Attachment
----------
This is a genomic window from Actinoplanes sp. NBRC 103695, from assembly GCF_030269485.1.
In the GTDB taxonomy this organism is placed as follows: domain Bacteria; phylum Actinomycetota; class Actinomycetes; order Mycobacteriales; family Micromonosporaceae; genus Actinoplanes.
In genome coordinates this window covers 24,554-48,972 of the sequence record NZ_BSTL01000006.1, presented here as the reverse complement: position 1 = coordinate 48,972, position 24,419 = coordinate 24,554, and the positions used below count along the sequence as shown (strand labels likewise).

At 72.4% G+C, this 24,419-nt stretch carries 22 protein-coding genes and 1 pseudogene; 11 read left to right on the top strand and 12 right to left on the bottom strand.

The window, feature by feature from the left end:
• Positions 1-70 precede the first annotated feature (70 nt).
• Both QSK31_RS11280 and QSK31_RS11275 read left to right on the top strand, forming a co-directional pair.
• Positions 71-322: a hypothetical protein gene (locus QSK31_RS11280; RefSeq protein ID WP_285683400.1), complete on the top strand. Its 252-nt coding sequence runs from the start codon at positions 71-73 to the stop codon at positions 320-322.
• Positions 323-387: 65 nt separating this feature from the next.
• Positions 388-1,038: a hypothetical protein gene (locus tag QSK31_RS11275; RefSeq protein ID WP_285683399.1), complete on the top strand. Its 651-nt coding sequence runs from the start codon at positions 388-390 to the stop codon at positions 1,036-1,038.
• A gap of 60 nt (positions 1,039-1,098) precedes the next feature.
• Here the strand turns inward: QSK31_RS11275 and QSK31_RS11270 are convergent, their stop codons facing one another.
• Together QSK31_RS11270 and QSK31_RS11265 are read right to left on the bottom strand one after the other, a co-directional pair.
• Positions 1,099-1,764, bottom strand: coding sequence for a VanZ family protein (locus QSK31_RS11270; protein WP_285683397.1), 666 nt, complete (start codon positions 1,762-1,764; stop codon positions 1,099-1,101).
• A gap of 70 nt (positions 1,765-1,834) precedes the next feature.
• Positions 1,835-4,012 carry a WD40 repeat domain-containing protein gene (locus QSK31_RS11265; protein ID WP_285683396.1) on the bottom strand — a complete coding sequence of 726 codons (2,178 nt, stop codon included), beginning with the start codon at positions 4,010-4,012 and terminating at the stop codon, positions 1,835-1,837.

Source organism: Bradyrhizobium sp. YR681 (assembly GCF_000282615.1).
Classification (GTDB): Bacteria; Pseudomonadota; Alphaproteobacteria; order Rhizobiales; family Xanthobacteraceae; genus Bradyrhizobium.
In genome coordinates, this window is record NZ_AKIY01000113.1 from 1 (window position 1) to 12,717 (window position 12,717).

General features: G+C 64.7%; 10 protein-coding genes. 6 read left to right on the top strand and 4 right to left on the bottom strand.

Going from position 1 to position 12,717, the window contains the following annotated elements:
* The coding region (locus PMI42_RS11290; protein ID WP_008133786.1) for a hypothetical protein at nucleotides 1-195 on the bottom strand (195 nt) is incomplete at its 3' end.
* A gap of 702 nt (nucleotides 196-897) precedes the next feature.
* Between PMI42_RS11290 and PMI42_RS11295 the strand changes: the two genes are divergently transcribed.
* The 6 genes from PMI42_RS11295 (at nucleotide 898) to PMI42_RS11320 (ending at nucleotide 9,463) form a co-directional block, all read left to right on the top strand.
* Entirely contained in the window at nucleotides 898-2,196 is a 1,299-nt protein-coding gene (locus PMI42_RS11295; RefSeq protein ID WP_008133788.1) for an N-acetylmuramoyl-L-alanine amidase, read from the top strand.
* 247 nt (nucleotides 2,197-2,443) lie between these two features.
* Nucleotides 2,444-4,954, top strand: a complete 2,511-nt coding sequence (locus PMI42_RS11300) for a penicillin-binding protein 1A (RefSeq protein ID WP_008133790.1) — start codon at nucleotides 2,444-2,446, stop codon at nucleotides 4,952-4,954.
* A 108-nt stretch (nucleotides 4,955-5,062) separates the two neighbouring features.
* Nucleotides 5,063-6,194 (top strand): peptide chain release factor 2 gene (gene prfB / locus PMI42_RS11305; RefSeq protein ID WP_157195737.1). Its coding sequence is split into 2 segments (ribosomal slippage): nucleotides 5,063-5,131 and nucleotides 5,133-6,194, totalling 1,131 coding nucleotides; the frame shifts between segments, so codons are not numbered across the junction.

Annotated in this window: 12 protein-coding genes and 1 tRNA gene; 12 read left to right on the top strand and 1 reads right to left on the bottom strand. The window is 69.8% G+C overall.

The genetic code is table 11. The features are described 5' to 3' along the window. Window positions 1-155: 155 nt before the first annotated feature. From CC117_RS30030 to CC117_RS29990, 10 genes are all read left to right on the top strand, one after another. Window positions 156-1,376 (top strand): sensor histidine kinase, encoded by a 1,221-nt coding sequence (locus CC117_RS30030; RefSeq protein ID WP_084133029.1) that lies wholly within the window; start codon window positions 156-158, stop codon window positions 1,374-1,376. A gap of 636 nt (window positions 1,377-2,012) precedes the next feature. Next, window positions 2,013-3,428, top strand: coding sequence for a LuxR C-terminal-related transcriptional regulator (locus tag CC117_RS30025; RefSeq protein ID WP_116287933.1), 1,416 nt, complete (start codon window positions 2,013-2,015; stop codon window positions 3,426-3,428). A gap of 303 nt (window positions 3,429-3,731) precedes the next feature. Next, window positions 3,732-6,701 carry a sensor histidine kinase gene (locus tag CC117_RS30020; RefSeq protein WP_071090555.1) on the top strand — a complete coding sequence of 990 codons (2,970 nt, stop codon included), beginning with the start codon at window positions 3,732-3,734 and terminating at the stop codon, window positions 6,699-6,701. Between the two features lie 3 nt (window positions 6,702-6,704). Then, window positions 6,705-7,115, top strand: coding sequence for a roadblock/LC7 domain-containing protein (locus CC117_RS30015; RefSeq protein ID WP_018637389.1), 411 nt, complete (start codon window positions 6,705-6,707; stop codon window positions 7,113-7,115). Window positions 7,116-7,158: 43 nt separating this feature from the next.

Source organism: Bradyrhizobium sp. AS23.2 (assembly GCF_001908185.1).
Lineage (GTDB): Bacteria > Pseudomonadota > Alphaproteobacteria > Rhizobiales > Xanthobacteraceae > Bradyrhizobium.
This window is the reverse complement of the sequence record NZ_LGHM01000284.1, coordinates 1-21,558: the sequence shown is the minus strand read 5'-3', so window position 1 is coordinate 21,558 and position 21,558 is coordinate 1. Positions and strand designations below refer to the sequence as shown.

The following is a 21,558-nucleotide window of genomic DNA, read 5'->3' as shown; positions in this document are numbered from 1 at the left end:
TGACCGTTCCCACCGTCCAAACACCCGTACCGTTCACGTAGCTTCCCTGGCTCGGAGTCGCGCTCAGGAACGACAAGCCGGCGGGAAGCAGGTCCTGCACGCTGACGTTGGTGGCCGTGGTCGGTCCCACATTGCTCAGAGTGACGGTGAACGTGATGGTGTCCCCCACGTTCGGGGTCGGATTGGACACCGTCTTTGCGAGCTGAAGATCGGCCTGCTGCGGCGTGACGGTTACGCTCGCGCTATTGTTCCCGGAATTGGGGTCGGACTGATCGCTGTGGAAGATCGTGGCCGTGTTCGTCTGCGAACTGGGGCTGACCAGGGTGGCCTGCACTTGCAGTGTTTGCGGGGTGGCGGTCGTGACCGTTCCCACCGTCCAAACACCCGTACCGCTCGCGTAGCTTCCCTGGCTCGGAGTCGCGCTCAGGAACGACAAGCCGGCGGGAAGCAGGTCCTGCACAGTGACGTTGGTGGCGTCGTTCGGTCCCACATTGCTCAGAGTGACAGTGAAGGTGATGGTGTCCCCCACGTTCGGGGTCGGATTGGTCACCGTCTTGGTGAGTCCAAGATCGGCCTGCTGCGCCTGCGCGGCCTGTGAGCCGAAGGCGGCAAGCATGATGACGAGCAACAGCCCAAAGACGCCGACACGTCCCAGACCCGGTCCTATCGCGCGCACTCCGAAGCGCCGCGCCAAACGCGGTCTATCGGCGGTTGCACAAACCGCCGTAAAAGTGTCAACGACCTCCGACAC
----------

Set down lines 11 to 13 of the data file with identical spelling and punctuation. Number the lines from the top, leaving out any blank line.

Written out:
• A gap of 60 nt (positions 1,039-1,098) precedes the next feature.
• Here the strand turns inward: QSK31_RS11275 and QSK31_RS11270 are convergent, their stop codons facing one another.
• Together QSK31_RS11270 and QSK31_RS11265 are read right to left on the bottom strand one after the other, a co-directional pair.